3.  I love the idea: a mashup of the Western and alien invasion film. What I love most about this idea is that the replacement of Indians with aliens allows for the reintroduction of the mystery and wonder that explorers must have felt when discovering new lands and the strange people, as well as strange creatures in general, that inhabited them. The mashup can bring the sense of wonder that is the bread and butter of science fiction back to our own planet. But I think it would have worked better if the Western part of the equation came from a pioneer type Western. That is, pilgrims setting forth in covered wagons looking for the promised land out West, not knowing what strange encounters awaited them. Perhaps even better would be a Lewis and Clark type expedition with a small group heading into uncharted territory. They don’t know what they will be encountering and aliens would fit right in. After all, even today there’s enough unknown in the West to allow for the existence of Bigfoot, but more common is the experience of finding pretty much the same thing wherever we go: a McDonald’s and a Starbucks on every corner.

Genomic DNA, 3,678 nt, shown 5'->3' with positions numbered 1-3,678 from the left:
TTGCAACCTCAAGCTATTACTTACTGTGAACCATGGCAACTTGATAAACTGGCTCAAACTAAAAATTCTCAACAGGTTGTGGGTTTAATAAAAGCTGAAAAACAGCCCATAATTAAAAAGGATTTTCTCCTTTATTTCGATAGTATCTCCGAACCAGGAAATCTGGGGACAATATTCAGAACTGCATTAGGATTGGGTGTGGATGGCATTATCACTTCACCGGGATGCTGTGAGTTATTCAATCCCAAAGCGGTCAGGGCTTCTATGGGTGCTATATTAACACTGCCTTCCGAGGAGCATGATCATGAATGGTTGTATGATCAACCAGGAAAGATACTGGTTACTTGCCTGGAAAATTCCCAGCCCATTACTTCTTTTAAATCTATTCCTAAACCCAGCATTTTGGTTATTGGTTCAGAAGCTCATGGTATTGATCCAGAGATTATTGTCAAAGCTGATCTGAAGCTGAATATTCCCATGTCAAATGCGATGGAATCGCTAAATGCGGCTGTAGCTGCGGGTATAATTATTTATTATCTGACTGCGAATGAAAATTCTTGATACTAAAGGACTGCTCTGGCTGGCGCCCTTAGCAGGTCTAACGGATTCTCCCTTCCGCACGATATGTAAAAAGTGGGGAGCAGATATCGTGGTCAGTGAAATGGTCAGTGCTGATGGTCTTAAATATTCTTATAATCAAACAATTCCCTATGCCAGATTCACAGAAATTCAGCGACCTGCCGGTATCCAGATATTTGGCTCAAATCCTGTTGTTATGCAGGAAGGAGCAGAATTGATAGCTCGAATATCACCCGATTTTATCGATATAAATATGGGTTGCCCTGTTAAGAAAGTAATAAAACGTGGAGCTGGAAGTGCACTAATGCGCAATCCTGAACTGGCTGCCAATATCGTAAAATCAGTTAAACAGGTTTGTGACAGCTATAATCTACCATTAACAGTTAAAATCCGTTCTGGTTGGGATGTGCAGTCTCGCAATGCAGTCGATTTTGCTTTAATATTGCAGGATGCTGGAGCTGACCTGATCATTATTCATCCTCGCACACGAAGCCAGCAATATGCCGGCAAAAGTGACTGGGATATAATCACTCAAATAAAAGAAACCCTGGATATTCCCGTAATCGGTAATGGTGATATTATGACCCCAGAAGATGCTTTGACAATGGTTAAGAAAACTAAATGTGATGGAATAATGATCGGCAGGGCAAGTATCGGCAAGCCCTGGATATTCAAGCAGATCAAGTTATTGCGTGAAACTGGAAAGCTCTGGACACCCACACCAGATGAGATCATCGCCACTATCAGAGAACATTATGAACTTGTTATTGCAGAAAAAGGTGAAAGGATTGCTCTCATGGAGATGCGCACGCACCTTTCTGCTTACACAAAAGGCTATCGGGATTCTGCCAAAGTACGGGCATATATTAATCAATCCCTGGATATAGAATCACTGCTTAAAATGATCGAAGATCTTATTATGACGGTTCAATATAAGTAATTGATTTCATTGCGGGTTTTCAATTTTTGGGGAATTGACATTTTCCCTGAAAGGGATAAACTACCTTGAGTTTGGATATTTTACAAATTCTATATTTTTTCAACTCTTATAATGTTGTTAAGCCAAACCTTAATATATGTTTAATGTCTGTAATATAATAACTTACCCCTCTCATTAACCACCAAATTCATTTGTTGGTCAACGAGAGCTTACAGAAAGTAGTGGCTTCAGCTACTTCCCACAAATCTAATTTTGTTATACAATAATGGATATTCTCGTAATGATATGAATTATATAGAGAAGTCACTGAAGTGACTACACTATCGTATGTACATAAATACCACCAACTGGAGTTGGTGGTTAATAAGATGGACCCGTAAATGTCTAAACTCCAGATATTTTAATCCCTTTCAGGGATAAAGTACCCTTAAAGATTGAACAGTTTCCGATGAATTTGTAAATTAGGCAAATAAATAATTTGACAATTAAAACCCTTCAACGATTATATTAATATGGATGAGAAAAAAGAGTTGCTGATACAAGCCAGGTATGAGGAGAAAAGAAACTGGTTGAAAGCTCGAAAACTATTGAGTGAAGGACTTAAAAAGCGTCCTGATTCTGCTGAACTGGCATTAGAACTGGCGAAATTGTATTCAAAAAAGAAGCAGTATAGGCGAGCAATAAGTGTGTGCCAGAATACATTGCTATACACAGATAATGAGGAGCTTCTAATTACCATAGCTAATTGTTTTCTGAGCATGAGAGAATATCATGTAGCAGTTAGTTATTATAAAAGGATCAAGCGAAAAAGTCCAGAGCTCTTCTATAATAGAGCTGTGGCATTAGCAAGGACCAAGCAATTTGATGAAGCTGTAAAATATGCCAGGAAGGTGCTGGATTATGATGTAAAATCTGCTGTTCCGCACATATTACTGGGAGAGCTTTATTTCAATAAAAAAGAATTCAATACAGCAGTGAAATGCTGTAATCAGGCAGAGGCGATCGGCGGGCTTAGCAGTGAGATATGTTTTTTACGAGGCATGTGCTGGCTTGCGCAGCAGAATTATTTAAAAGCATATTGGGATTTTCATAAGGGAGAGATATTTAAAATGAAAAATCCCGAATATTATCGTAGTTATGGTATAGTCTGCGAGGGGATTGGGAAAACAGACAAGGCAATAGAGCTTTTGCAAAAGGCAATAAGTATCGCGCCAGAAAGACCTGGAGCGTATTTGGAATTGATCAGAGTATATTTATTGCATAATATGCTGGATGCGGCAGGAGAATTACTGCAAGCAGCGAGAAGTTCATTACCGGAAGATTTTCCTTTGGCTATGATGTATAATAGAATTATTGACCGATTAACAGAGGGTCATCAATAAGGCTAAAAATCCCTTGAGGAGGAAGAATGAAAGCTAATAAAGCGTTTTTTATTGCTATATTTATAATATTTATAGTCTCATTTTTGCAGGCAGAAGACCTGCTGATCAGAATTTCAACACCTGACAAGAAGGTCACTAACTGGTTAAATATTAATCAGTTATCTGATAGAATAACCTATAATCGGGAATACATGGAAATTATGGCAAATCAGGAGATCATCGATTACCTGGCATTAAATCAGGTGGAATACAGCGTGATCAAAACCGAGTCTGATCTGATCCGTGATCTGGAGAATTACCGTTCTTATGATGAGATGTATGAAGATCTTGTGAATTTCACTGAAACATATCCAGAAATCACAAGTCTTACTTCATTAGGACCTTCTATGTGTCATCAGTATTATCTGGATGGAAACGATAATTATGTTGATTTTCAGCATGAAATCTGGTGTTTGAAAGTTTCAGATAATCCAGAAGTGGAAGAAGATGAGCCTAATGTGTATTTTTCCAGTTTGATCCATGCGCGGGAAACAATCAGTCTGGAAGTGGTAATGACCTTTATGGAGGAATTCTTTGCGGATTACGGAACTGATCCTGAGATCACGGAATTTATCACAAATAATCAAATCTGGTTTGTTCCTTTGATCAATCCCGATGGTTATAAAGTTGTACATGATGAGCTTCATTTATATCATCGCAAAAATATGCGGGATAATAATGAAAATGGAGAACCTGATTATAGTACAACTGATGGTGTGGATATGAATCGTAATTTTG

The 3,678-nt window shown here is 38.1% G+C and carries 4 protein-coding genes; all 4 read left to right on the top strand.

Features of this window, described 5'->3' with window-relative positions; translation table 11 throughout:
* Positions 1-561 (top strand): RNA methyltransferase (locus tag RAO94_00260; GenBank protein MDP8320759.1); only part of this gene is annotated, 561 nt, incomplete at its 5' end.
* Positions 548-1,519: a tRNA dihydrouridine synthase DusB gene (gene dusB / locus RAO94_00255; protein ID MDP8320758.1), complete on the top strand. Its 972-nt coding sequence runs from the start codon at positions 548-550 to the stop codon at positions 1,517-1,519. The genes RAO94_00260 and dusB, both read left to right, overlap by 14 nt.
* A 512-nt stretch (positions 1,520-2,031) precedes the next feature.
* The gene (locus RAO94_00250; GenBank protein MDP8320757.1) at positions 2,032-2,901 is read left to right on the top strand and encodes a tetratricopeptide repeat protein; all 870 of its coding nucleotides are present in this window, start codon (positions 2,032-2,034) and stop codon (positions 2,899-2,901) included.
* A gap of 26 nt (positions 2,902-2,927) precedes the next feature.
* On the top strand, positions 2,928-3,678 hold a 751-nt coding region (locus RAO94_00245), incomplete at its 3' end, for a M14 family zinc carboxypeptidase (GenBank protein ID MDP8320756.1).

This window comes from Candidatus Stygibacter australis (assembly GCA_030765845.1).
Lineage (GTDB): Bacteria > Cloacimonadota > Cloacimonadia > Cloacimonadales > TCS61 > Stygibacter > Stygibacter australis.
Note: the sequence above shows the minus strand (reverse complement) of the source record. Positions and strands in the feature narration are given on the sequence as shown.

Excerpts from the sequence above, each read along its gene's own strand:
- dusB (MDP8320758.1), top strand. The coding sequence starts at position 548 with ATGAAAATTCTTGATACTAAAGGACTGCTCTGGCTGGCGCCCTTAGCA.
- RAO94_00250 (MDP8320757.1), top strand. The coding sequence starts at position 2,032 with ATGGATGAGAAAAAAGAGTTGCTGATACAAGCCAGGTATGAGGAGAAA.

Of course, the pioneer idea is a different film, but if we like the idea of bringing back a sense of wonder and mystery to our own back yard, then we should get rid of the Olivia Wilde character. Her character is similar to the Indian guide that helps the white men track rebel Indians or translates whenever there’s an enounter with an Indian tribe. She’s also a bit like Star Trek’s Spock, especially in the similarity of her sacrifice to Spock’s in Wrath of Khan. But why do we want a character who can explain mysteries away so easily? The aliens are not like Indians because in Westerns the first encounter between White men and Indians already occurred centuries ago. In this film, the cowboys are encoutering the aliens for the first time. A translator character is helpful for the cowboys, but it hurts the impact of the story.